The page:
July 6, 2022

The Moon (symbol: ) is Earth's only natural orbiter and the fifth largest moon in the Solar System. Its radius is 27 percent that of Earth, making it the largest moon in the Solar System relative to its parent planet. The mass of the Moon is 1.23 percent and the density is 61 percent of that of the Earth. It orbits the Earth at an average distance of about 384,400 kilometers. The Moon is tidally locked with Earth. This means that the same side of the Moon is always facing the Earth, so the so-called dark side of the Moon is always invisible. The Moon reflects the Sun's light, and is the second brightest object in the sky after the Sun. In about a month, the Moon goes through regular phases from the new moon through the half moon to the full moon. In particular, this has made the Moon an important cultural icon, which has had a great influence on the time measurement, mythology and art of different peoples. It is believed that the Moon was born at the same time as the Earth, almost 4.5 billion years ago. Several different theories have been put forward about the birth, the most popular of which is the collision hypothesis. According to the collision hypothesis, the young Earth was hit by an object about the size of the planet Mars, the protoplanet Theia. The material left in Earth's orbit in the collision formed the Moon. The moon is the only foreign body on which humans have walked. The first unmanned probe landed on the surface of the Moon in 1959, and between 1969 and 1972, six manned space flights headed there, the first of which was Apollo 11. After 1972, only unmanned probes carrying out scientific work have visited the Moon.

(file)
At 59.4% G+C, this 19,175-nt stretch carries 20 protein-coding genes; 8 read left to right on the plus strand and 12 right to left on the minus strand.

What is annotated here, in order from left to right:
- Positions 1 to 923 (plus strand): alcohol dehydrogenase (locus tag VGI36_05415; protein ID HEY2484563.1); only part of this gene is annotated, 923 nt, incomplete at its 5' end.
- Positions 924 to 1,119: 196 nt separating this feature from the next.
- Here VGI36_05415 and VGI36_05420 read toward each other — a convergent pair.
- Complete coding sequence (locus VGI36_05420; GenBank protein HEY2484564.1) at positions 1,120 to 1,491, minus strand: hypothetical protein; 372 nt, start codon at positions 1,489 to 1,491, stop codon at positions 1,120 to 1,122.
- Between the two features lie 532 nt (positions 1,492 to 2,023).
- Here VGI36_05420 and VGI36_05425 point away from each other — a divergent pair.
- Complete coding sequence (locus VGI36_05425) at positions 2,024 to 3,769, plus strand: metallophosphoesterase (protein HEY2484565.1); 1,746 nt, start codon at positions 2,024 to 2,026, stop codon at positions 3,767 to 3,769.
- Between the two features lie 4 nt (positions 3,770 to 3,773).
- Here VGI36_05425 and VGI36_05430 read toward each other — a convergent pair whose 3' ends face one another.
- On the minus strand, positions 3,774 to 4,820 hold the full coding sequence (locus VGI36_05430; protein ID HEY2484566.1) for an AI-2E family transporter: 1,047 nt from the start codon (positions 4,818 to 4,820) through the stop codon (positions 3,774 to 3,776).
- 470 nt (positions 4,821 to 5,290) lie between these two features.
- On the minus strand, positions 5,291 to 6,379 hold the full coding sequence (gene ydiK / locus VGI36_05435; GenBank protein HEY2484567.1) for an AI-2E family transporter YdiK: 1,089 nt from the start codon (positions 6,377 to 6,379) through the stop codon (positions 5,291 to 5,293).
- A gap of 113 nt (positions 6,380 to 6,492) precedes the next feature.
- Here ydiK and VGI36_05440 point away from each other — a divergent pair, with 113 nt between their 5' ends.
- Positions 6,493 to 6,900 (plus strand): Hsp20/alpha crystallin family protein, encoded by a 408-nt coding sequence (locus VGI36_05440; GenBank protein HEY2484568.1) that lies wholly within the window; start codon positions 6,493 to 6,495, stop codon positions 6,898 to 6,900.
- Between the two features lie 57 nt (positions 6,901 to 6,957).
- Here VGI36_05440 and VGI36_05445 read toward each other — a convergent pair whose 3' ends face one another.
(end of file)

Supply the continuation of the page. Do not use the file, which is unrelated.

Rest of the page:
Most scientists today believe that the Moon was formed 4.5 billion years ago after a protoplanet called Theia collided with Earth. This theory superseded competing theories in the 1980s. The proof of the theory is the rocks collected from the Moon by the Apollo astronauts, in which material from another planet has been found. After Theia collided with the Earth, the cores of both bodies fused together. Some of the surrounding mantle material was ejected and vaporized. It formed a cloud of loose material and dust orbiting the Earth, which condensed into the Moon over perhaps hundreds of millions of years. The Moon's orbit began to recede because the tidal bulge caused by the Moon on the Earth pulls more momentum on the Moon and transfers energy from the Earth's rotation to the Moon.


After the birth of the moon, its surface was bombarded for almost half a billion years by the material left over from the birth of the planets of the solar system. The energy of the collisions created a sea of ​​molten magma on the Moon more than 480 kilometers deep. Slag formed from crystals formed from aluminum, silicon, oxygen and calcium, i.e. plagioclase, rose to its surface. As it cooled to anorthosite, the Moon got its first crust, from which the ancient highlands of the Moon have formed. After the bombardment stopped, the crust cooled almost completely and became motionless in about 50 million years. More matter accumulated in the crust from below, and in places it was punctured by magma flows that gave birth to volcanoes in the highlands. As the heaviest elements fell downward, an iron-nickel core formed on the Moon. At the same time, large basins were formed on its surface in large collisions during 500 million years between 4.5 and 4 billion years ago. Asteroids with a diameter of about 100 kilometers gave birth to the Australe, Nubium, Tranquilitatis and Focunditatis basins. Newer collisions obliterated traces of older collisions, which may still be faintly distinguishable. One of the largest collisions created the huge Aitken Basin around the Moon's south pole, the largest crater in the Solar System. All the large basins were formed no later than 3.9 billion years ago, when the large bodies that roamed the solar system were already exhausted. The basins were filled over the next hundreds of millions of years by melt from the Moon's interior